I like to use Esbit/hexamine fuel for winter camping - alcohol stops functioning efficiently at the freezing point, and just below 20 F, it won't work at all...at least, not for me, even with direct flame contact. Esbit, on the other hand, has worked for me as low as 9 F without any issue. I'd be interested to give it a go in sub-0 temps to see if the fuel tablets have a limit. I'm not sure why some people have said that Esbit tablets "don't work in cold weather"....my observations and experiences differ greatly.

I do have an Emberlit, the standard stainless steel model...a bit heavy at 11 oz, but I wasn't willing to spend twice its cost on the titanium model. But I know there are a few other titanium versions out there which cost less, so I may go ahead and save some ounces.

Sarge - There are a lot of food variety options out there, fortunately :). A lot of it depends on how much time you want to spend preparing and cooking the meal. I don't mind spending half an hour prepping and stir-frying foraged greens with Chicken-of-the-woods, but that's something I'd be more willing to do as a dinner meal, when camp is set up and the hiking done for the day. Brekkie can be either a "grab-'n-go", facilitated with a homemade trail mix/gorp, or it can be a "take your time" affair with old fashioned oats, perhaps some coffee, tea, or a hot cocoa. Lunch and in-between meal snacks for me are usually quick munches of energy bars, more trail mix/gorp, or dehydrated fruits.

Perishables can be really nice, but they won't last too long before spoilage...maybe 3 days (more if winter camping :D). Some bags wild salmon at the market come prepackaged inside. That can be REAL comfort food, just remember to freeze it before taking. And if you really want to have the capability to add extra calories to a meal, take a small bottle of olive oil (or save the packets from some of the boil-'n-bag meals :)). For brekkie calories, peanut butter (also can be saved from boil-'n'-bag meals...I know each Backpacker's Pantry Pad Thai has one packet) is great. It can be a nice addition to an otherwise boring oatmeal, along with some dehydrated apple slices, dried cranberries, or foraged fruits. Walnuts can also be really good for extra calories - about 185 calories per ounce, actually, with 18.5 grams of total fat, and a bit of potassium to boot :).
"Give me six hours to chop down a tree, and I will spend the first four sharpening the axe." ~ Abraham Lincoln
My blog, https://newenglandbushcraft.wordpress.com/

Offline Quenchcrack

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Re: 5 Days Backpacking the Irish Wilderness
« Reply #14 on: July 15, 2016, 02:02:09 PM »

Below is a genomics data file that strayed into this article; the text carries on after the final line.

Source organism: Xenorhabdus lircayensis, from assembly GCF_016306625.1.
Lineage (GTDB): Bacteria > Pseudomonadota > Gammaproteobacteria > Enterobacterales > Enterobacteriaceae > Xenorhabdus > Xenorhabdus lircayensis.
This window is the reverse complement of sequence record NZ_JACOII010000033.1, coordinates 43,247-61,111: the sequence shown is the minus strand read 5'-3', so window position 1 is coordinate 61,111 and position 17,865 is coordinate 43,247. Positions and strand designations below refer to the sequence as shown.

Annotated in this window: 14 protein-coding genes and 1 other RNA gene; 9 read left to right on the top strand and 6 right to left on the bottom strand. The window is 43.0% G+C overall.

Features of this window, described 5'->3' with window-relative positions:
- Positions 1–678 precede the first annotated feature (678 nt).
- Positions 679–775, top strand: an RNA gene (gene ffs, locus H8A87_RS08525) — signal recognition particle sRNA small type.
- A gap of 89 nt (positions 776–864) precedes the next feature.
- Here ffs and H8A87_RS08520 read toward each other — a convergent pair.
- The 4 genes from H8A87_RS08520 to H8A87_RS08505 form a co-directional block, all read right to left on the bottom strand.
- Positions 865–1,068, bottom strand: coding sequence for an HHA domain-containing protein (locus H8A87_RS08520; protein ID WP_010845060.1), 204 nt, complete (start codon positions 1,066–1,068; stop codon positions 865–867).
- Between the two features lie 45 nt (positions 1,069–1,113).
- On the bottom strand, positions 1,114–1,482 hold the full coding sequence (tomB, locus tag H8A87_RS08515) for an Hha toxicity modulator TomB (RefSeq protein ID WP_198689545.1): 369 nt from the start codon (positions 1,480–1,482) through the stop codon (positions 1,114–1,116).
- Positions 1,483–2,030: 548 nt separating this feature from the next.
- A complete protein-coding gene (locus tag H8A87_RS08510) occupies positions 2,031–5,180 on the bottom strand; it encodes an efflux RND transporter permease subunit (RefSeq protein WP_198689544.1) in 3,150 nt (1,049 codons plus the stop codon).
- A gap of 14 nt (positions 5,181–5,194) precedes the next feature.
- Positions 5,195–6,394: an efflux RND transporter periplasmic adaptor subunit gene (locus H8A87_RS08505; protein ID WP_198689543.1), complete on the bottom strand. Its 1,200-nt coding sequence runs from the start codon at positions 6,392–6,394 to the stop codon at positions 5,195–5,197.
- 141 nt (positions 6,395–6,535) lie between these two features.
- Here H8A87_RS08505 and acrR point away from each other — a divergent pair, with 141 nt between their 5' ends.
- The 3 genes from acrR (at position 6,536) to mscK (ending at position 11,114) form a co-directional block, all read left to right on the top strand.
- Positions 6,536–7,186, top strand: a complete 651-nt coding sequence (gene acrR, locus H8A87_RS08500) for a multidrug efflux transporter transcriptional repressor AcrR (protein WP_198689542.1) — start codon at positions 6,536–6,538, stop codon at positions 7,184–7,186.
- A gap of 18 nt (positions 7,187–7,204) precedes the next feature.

Strangely, the alcohol stoves depend on conducting heat from the flames back to the alcohol to vaporize it efficiently. Brass works best, aluminum is very good, stainless steel is poor and titanium is very poor.  Watch out for brass plated aluminum, it is not as good as solid brass.  As for salmon, I have found it right next to the tuna single serving envelopes for about $1 each.  They come in a variety of seasoned sauces and no refrigeration is needed, just like the Spam Singles.  Carry a 1 gal Ziploc bag to put all the bulletproof envelopes in when empty or every bear within 100 miles will be on you like stink on poop.
I guess he'd rather be in Colorado.
-John Denver

Offline Sarge

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Re: 5 Days Backpacking the Irish Wilderness
« Reply #15 on: July 17, 2016, 08:51:49 PM »
Thanks again for all the info, links, etc., guys. I ordered a $17 wood gas stove, a $6 trangia style alcohol stove, a $10 butane canister stove, and have made a soda can stove with the jets on top rather than the side. I'll do some tests at home (and share the results) and decide which one(s) I want to try on my next outing.

We always joke about taking tuna into bear country ... And trying to catch trout in bear country. Craziness! Haha
"The man with the knapsack is never lost." Horace Kephart

Offline NewEnglandBushcraft

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Re: 5 Days Backpacking the Irish Wilderness
« Reply #16 on: July 18, 2016, 02:48:57 PM »
Thanks again for all the info, links, etc., guys. I ordered a $17 wood gas stove, a $6 trangia style alcohol stove, a $10 butane canister stove, and have made a soda can stove with the jets on top rather than the side. I'll do some tests at home (and share the results) and decide which one(s) I want to try on my next outing.

We always joke about taking tuna into bear country ... And trying to catch trout in bear country. Craziness! Haha
I look forward to the test :D
"Give me six hours to chop down a tree, and I will spend the first four sharpening the axe." ~ Abraham Lincoln
My blog, https://newenglandbushcraft.wordpress.com/